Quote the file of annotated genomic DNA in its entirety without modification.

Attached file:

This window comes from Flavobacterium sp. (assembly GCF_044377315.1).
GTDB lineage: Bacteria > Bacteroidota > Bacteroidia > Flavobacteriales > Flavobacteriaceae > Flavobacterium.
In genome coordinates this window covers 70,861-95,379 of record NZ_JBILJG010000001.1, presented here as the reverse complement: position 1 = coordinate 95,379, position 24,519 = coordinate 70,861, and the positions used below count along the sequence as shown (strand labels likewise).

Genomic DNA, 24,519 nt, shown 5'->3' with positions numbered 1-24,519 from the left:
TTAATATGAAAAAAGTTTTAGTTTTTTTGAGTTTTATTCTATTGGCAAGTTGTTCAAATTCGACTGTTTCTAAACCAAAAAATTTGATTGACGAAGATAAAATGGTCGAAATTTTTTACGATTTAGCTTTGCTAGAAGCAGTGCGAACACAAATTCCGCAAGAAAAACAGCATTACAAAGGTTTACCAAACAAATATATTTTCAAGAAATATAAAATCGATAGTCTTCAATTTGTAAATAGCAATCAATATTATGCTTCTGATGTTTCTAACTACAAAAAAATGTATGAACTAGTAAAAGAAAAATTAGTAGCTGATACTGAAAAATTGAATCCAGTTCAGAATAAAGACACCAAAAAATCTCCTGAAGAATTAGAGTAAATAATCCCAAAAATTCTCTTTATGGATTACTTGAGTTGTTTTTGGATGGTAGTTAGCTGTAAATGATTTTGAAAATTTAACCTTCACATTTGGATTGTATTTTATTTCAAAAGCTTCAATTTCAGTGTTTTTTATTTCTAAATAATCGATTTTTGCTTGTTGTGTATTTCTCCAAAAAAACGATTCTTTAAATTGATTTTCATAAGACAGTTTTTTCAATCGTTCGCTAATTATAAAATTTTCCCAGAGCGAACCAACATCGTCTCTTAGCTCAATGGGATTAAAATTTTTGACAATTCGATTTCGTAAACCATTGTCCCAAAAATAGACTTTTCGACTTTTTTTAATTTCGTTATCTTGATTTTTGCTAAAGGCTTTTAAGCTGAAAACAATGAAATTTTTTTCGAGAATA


This window comes from Flavobacterium sp. (assembly GCF_044377315.1).
GTDB lineage: Bacteria > Bacteroidota > Bacteroidia > Flavobacteriales > Flavobacteriaceae > Flavobacterium.
In genome coordinates this window covers 70,861-95,379 of record NZ_JBILJG010000001.1, presented here as the reverse complement: position 1 = coordinate 95,379, position 24,519 = coordinate 70,861, and the positions used below count along the sequence as shown (strand labels likewise).

Genomic DNA, 24,519 nt, shown 5'->3' with positions numbered 1-24,519 from the left:
TTAATATGAAAAAAGTTTTAGTTTTTTTGAGTTTTATTCTATTGGCAAGTTGTTCAAATTCGACTGTTTCTAAACCAAAAAATTTGATTGACGAAGATAAAATGGTCGAAATTTTTTACGATTTAGCTTTGCTAGAAGCAGTGCGAACACAAATTCCGCAAGAAAAACAGCATTACAAAGGTTTACCAAACAAATATATTTTCAAGAAATATAAAATCGATAGTCTTCAATTTGTAAATAGCAATCAATATTATGCTTCTGATGTTTCTAACTACAAAAAAATGTATGAACTAGTAAAAGAAAAATTAGTAGCTGATACTGAAAAATTGAATCCAGTTCAGAATAAAGACACCAAAAAATCTCCTGAAGAATTAGAGTAAATAATCCCAAAAATTCTCTTTATGGATTACTTGAGTTGTTTTTGGATGGTAGTTAGCTGTAAATGATTTTGAAAATTTAACCTTCACATTTGGATTGTATTTTATTTCAAAAGCTTCAATTTCAGTGTTTTTTATTTCTAAATAATCGATTTTTGCTTGTTGTGTATTTCTCCAAAAAAACGATTCTTTAAATTGATTTTCATAAGACAGTTTTTTCAATCGTTCGCTAATTATAAAATTTTCCCAGAGCGAACCAACATCGTCTCTTAGCTCAATGGGATTAAAATTTTTGACAATTCGATTTCGTAAACCATTGTCCCAAAAATAGACTTTTCGACTTTTTTTAATTTCGTTATCTTGATTTTTGCTAAAGGCTTTTAAGCTGAAAACAATGAAATTTTTTTCGAGAATA